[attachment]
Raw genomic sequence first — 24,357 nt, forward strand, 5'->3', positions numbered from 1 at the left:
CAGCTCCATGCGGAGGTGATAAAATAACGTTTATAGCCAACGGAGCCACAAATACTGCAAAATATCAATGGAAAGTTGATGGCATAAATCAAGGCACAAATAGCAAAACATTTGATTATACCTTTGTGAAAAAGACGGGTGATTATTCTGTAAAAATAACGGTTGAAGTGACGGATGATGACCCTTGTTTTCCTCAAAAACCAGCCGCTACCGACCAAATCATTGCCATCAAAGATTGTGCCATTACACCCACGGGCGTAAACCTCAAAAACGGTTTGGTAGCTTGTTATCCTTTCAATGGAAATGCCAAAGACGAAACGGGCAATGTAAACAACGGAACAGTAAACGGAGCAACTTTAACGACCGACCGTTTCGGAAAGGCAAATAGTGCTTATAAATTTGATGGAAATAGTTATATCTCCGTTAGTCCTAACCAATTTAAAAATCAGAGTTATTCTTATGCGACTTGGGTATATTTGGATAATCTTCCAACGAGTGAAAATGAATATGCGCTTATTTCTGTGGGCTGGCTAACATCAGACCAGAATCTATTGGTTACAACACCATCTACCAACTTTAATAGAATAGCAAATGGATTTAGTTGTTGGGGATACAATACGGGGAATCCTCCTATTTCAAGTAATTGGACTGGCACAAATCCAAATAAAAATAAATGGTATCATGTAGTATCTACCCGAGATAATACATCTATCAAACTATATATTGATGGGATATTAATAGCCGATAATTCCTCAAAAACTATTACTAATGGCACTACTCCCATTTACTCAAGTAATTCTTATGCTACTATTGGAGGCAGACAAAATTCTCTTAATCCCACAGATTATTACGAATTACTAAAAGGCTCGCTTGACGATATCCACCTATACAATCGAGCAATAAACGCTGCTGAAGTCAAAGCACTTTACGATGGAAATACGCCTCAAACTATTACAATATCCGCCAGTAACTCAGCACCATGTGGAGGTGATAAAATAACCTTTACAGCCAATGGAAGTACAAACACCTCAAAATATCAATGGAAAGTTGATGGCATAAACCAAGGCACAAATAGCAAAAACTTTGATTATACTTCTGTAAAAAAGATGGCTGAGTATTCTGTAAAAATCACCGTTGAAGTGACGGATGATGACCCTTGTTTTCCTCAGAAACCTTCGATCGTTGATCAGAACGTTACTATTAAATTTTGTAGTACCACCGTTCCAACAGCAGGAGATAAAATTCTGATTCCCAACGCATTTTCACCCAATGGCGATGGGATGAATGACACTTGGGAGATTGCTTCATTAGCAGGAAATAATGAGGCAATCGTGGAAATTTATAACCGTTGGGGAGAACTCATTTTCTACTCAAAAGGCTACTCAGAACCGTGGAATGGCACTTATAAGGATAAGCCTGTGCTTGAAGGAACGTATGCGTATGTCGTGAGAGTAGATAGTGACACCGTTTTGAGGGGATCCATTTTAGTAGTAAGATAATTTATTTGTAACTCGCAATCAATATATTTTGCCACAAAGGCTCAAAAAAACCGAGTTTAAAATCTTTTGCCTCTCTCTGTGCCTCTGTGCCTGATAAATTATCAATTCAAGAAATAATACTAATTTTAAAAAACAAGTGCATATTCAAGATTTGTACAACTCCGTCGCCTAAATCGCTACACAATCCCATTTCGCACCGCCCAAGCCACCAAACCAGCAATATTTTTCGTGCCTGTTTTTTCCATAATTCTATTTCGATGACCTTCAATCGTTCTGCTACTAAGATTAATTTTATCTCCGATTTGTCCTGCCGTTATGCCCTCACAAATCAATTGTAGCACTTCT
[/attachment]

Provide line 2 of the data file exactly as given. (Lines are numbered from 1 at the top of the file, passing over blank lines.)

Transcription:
CAGCTCCATGCGGAGGTGATAAAATAACGTTTATAGCCAACGGAGCCACAAATACTGCAAAATATCAATGGAAAGTTGATGGCATAAATCAAGGCACAAATAGCAAAACATTTGATTATACCTTTGTGAAAAAGACGGGTGATTATTCTGTAAAAATAACGGTTGAAGTGACGGATGATGACCCTTGTTTTCCTCAAAAACCAGCCGCTACCGACCAAATCATTGCCATCAAAGATTGTGCCATTACACCCACGGGCGTAAACCTCAAAAACGGTTTGGTAGCTTGTTATCCTTTCAATGGAAATGCCAAAGACGAAACGGGCAATGTAAACAACGGAACAGTAAACGGAGCAACTTTAACGACCGACCGTTTCGGAAAGGCAAATAGTGCTTATAAATTTGATGGAAATAGTTATATCTCCGTTAGTCCTAACCAATTTAAAAATCAGAGTTATTCTTATGCGACTTGGGTATATTTGGATAATCTTCCAACGAGTGAAAATGAATATGCGCTTATTTCTGTGGGCTGGCTAACATCAGACCAGAATCTATTGGTTACAACACCATCTACCAACTTTAATAGAATAGCAAATGGATTTAGTTGTTGGGGATACAATACGGGGAATCCTCCTATTTCAAGTAATTGGACTGGCACAAATCCAAATAAAAATAAATGGTATCATGTAGTATCTACCCGAGATAATACATCTATCAAACTATATATTGATGGGATATTAATAGCCGATAATTCCTCAAAAACTATTACTAATGGCACTACTCCCATTTACTCAAGTAATTCTTATGCTACTATTGGAGGCAGACAAAATTCTCTTAATCCCACAGATTATTACGAATTACTAAAAGGCTCGCTTGACGATATCCACCTATACAATCGAGCAATAAACGCTGCTGAAGTCAAAGCACTTTACGATGGAAATACGCCTCAAACTATTACAATATCCGCCAGTAACTCAGCACCATGTGGAGGTGATAAAATAACCTTTACAGCCAATGGAAGTACAAACACCTCAAAATATCAATGGAAAGTTGATGGCATAAACCAAGGCACAAATAGCAAAAACTTTGATTATACTTCTGTAAAAAAGATGGCTGAGTATTCTGTAAAAATCACCGTTGAAGTGACGGATGATGACCCTTGTTTTCCTCAGAAACCTTCGATCGTTGATCAGAACGTTACTATTAAATTTTGTAGTACCACCGTTCCAACAGCAGGAGATAAAATTCTGATTCCCAACGCATTTTCACCCAATGGCGATGGGATGAATGACACTTGGGAGATTGCTTCATTAGCAGGAAATAATGAGGCAATCGTGGAAATTTATAACCGTTGGGGAGAACTCATTTTCTACTCAAAAGGCTACTCAGAACCGTGGAATGGCACTTATAAGGATAAGCCTGTGCTTGAAGGAACGTATGCGTATGTCGTGAGAGTAGATAGTGACACCGTTTTGAGGGGATCCATTTTAGTAGTAAGATAATTTATTTGTAACTCGCAATCAATATATTTTGCCACAAAGGCTCAAAAAAACCGAGTTTAAAATCTTTTGCCTCTCTCTGTGCCTCTGTGCCTGATAAATTATCAATTCAAGAAATAATACTAATTTTAAAAAACAAGTGCATATTCAAGATTTGTACAACTCCGTCGCCTAAATCGCTACACAATCCCATTTCGCACCGCCCAAGCCACCAAACCAGCAATATTTTTCGTGCCTGTTTTTTCCATAATTCTATTTCGATGACCTTCAATCGTTCTGCTACTAAGATTAATTTTATCTCCGATTTGTCCTGCCGTTATGCCCTCACAAATCAATTGTAGCACTTCT